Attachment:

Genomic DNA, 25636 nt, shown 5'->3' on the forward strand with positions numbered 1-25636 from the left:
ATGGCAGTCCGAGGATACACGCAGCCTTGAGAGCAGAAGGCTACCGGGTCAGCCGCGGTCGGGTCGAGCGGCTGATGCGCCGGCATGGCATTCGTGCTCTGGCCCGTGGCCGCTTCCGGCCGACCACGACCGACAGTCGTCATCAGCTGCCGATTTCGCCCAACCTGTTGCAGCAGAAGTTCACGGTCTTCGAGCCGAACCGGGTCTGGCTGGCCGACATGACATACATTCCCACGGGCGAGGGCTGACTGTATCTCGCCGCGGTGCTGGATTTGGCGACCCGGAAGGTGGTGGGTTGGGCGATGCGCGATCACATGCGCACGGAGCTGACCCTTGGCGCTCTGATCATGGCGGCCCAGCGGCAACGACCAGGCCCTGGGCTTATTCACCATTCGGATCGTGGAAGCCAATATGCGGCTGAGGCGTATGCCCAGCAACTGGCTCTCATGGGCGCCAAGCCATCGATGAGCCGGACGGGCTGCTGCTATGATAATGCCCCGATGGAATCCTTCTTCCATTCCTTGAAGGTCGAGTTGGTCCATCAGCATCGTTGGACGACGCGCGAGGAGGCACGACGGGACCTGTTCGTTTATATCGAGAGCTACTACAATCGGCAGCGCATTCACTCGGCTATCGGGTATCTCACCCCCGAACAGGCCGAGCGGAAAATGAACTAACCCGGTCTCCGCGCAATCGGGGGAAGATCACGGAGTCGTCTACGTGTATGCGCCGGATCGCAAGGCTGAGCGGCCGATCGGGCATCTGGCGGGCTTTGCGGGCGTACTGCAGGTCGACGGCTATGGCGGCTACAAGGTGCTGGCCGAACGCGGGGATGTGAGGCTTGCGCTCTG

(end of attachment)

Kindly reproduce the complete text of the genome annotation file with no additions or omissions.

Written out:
Genomic DNA, 25636 nt, shown 5'->3' on the forward strand with positions numbered 1-25636 from the left:
ATGGCAGTCCGAGGATACACGCAGCCTTGAGAGCAGAAGGCTACCGGGTCAGCCGCGGTCGGGTCGAGCGGCTGATGCGCCGGCATGGCATTCGTGCTCTGGCCCGTGGCCGCTTCCGGCCGACCACGACCGACAGTCGTCATCAGCTGCCGATTTCGCCCAACCTGTTGCAGCAGAAGTTCACGGTCTTCGAGCCGAACCGGGTCTGGCTGGCCGACATGACATACATTCCCACGGGCGAGGGCTGACTGTATCTCGCCGCGGTGCTGGATTTGGCGACCCGGAAGGTGGTGGGTTGGGCGATGCGCGATCACATGCGCACGGAGCTGACCCTTGGCGCTCTGATCATGGCGGCCCAGCGGCAACGACCAGGCCCTGGGCTTATTCACCATTCGGATCGTGGAAGCCAATATGCGGCTGAGGCGTATGCCCAGCAACTGGCTCTCATGGGCGCCAAGCCATCGATGAGCCGGACGGGCTGCTGCTATGATAATGCCCCGATGGAATCCTTCTTCCATTCCTTGAAGGTCGAGTTGGTCCATCAGCATCGTTGGACGACGCGCGAGGAGGCACGACGGGACCTGTTCGTTTATATCGAGAGCTACTACAATCGGCAGCGCATTCACTCGGCTATCGGGTATCTCACCCCCGAACAGGCCGAGCGGAAAATGAACTAACCCGGTCTCCGCGCAATCGGGGGAAGATCACGGAGTCGTCTACGTGTATGCGCCGGATCGCAAGGCTGAGCGGCCGATCGGGCATCTGGCGGGCTTTGCGGGCGTACTGCAGGTCGACGGCTATGGCGGCTACAAGGTGCTGGCCGAACGCGGGGATGTGAGGCTTGCGCTCTG